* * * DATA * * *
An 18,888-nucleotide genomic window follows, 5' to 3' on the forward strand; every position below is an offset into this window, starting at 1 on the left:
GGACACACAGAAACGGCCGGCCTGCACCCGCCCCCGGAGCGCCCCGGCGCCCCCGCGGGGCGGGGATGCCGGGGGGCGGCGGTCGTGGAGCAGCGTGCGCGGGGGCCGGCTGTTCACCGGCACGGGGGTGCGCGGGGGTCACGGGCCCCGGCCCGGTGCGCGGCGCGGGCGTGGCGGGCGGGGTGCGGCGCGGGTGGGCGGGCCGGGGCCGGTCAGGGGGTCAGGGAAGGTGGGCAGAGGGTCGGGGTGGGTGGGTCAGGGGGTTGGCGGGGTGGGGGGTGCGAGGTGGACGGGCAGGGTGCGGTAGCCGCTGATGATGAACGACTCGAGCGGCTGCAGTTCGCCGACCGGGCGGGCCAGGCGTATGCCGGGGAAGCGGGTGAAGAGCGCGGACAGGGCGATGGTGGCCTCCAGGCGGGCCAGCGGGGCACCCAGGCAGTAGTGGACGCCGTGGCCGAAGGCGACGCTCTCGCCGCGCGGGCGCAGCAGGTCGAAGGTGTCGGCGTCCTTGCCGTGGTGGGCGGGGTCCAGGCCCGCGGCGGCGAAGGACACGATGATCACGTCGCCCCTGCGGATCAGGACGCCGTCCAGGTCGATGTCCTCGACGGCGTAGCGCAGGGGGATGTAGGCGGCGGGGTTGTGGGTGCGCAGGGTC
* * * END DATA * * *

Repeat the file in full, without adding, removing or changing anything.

An 18,888-nucleotide genomic window follows, 5' to 3' on the forward strand; every position below is an offset into this window, starting at 1 on the left:
GGACACACAGAAACGGCCGGCCTGCACCCGCCCCCGGAGCGCCCCGGCGCCCCCGCGGGGCGGGGATGCCGGGGGGCGGCGGTCGTGGAGCAGCGTGCGCGGGGGCCGGCTGTTCACCGGCACGGGGGTGCGCGGGGGTCACGGGCCCCGGCCCGGTGCGCGGCGCGGGCGTGGCGGGCGGGGTGCGGCGCGGGTGGGCGGGCCGGGGCCGGTCAGGGGGTCAGGGAAGGTGGGCAGAGGGTCGGGGTGGGTGGGTCAGGGGGTTGGCGGGGTGGGGGGTGCGAGGTGGACGGGCAGGGTGCGGTAGCCGCTGATGATGAACGACTCGAGCGGCTGCAGTTCGCCGACCGGGCGGGCCAGGCGTATGCCGGGGAAGCGGGTGAAGAGCGCGGACAGGGCGATGGTGGCCTCCAGGCGGGCCAGCGGGGCACCCAGGCAGTAGTGGACGCCGTGGCCGAAGGCGACGCTCTCGCCGCGCGGGCGCAGCAGGTCGAAGGTGTCGGCGTCCTTGCCGTGGTGGGCGGGGTCCAGGCCCGCGGCGGCGAAGGACACGATGATCACGTCGCCCCTGCGGATCAGGACGCCGTCCAGGTCGATGTCCTCGACGGCGTAGCGCAGGGGGATGTAGGCGGCGGGGTTGTGGGTGCGCAGGGTC